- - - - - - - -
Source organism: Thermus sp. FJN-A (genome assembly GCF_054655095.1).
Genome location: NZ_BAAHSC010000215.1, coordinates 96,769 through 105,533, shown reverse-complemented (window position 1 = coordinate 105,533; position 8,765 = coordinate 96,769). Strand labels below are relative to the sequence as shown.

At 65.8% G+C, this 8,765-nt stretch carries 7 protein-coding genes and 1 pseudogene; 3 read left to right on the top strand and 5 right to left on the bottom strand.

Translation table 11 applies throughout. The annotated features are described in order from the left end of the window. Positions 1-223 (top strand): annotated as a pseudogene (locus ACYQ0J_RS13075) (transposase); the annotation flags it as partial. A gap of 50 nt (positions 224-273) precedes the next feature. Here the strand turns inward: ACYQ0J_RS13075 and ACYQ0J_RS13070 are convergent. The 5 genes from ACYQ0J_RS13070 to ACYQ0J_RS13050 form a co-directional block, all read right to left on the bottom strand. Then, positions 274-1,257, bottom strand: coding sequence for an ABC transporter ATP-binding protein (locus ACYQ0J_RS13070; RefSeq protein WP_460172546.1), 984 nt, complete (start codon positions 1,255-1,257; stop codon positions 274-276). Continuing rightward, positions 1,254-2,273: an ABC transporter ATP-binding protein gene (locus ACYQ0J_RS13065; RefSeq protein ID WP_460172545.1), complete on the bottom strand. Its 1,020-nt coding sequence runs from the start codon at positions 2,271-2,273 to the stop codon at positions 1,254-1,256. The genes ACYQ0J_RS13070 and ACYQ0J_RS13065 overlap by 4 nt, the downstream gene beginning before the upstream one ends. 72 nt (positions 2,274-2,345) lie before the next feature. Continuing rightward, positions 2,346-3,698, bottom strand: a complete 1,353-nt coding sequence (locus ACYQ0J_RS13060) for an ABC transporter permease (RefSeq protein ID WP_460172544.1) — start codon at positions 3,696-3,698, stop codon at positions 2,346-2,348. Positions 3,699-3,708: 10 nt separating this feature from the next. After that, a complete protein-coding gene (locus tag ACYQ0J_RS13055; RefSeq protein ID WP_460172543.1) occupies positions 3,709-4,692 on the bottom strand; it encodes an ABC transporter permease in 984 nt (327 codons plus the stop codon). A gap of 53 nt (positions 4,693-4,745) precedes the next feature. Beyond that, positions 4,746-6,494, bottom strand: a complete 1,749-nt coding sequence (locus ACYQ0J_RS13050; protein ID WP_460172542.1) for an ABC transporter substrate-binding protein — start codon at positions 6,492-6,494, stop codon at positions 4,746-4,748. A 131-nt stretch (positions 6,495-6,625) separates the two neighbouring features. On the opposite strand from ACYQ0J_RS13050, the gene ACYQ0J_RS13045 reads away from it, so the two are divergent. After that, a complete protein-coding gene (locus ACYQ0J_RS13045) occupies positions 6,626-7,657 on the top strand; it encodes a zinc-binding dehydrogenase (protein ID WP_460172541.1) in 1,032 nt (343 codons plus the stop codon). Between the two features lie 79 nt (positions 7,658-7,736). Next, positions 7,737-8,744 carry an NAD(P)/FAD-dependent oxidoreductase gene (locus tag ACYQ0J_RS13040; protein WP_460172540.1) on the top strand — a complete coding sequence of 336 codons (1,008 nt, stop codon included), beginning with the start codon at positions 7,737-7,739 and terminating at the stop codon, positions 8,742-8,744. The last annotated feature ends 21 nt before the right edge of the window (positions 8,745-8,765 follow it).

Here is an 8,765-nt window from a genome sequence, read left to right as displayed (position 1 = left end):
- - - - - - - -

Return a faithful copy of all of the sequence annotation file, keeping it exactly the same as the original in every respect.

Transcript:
Source organism: Thermus sp. FJN-A (genome assembly GCF_054655095.1).
Genome location: NZ_BAAHSC010000215.1, coordinates 96,769 through 105,533, shown reverse-complemented (window position 1 = coordinate 105,533; position 8,765 = coordinate 96,769). Strand labels below are relative to the sequence as shown.

At 65.8% G+C, this 8,765-nt stretch carries 7 protein-coding genes and 1 pseudogene; 3 read left to right on the top strand and 5 right to left on the bottom strand.

Translation table 11 applies throughout. The annotated features are described in order from the left end of the window. Positions 1-223 (top strand): annotated as a pseudogene (locus ACYQ0J_RS13075) (transposase); the annotation flags it as partial. A gap of 50 nt (positions 224-273) precedes the next feature. Here the strand turns inward: ACYQ0J_RS13075 and ACYQ0J_RS13070 are convergent. The 5 genes from ACYQ0J_RS13070 to ACYQ0J_RS13050 form a co-directional block, all read right to left on the bottom strand. Then, positions 274-1,257, bottom strand: coding sequence for an ABC transporter ATP-binding protein (locus ACYQ0J_RS13070; RefSeq protein WP_460172546.1), 984 nt, complete (start codon positions 1,255-1,257; stop codon positions 274-276). Continuing rightward, positions 1,254-2,273: an ABC transporter ATP-binding protein gene (locus ACYQ0J_RS13065; RefSeq protein ID WP_460172545.1), complete on the bottom strand. Its 1,020-nt coding sequence runs from the start codon at positions 2,271-2,273 to the stop codon at positions 1,254-1,256. The genes ACYQ0J_RS13070 and ACYQ0J_RS13065 overlap by 4 nt, the downstream gene beginning before the upstream one ends. 72 nt (positions 2,274-2,345) lie before the next feature. Continuing rightward, positions 2,346-3,698, bottom strand: a complete 1,353-nt coding sequence (locus ACYQ0J_RS13060) for an ABC transporter permease (RefSeq protein ID WP_460172544.1) — start codon at positions 3,696-3,698, stop codon at positions 2,346-2,348. Positions 3,699-3,708: 10 nt separating this feature from the next. After that, a complete protein-coding gene (locus tag ACYQ0J_RS13055; RefSeq protein ID WP_460172543.1) occupies positions 3,709-4,692 on the bottom strand; it encodes an ABC transporter permease in 984 nt (327 codons plus the stop codon). A gap of 53 nt (positions 4,693-4,745) precedes the next feature. Beyond that, positions 4,746-6,494, bottom strand: a complete 1,749-nt coding sequence (locus ACYQ0J_RS13050; protein ID WP_460172542.1) for an ABC transporter substrate-binding protein — start codon at positions 6,492-6,494, stop codon at positions 4,746-4,748. A 131-nt stretch (positions 6,495-6,625) separates the two neighbouring features. On the opposite strand from ACYQ0J_RS13050, the gene ACYQ0J_RS13045 reads away from it, so the two are divergent. After that, a complete protein-coding gene (locus ACYQ0J_RS13045) occupies positions 6,626-7,657 on the top strand; it encodes a zinc-binding dehydrogenase (protein ID WP_460172541.1) in 1,032 nt (343 codons plus the stop codon). Between the two features lie 79 nt (positions 7,658-7,736). Next, positions 7,737-8,744 carry an NAD(P)/FAD-dependent oxidoreductase gene (locus tag ACYQ0J_RS13040; protein WP_460172540.1) on the top strand — a complete coding sequence of 336 codons (1,008 nt, stop codon included), beginning with the start codon at positions 7,737-7,739 and terminating at the stop codon, positions 8,742-8,744. The last annotated feature ends 21 nt before the right edge of the window (positions 8,745-8,765 follow it).

Here is an 8,765-nt window from a genome sequence, read left to right as displayed (position 1 = left end):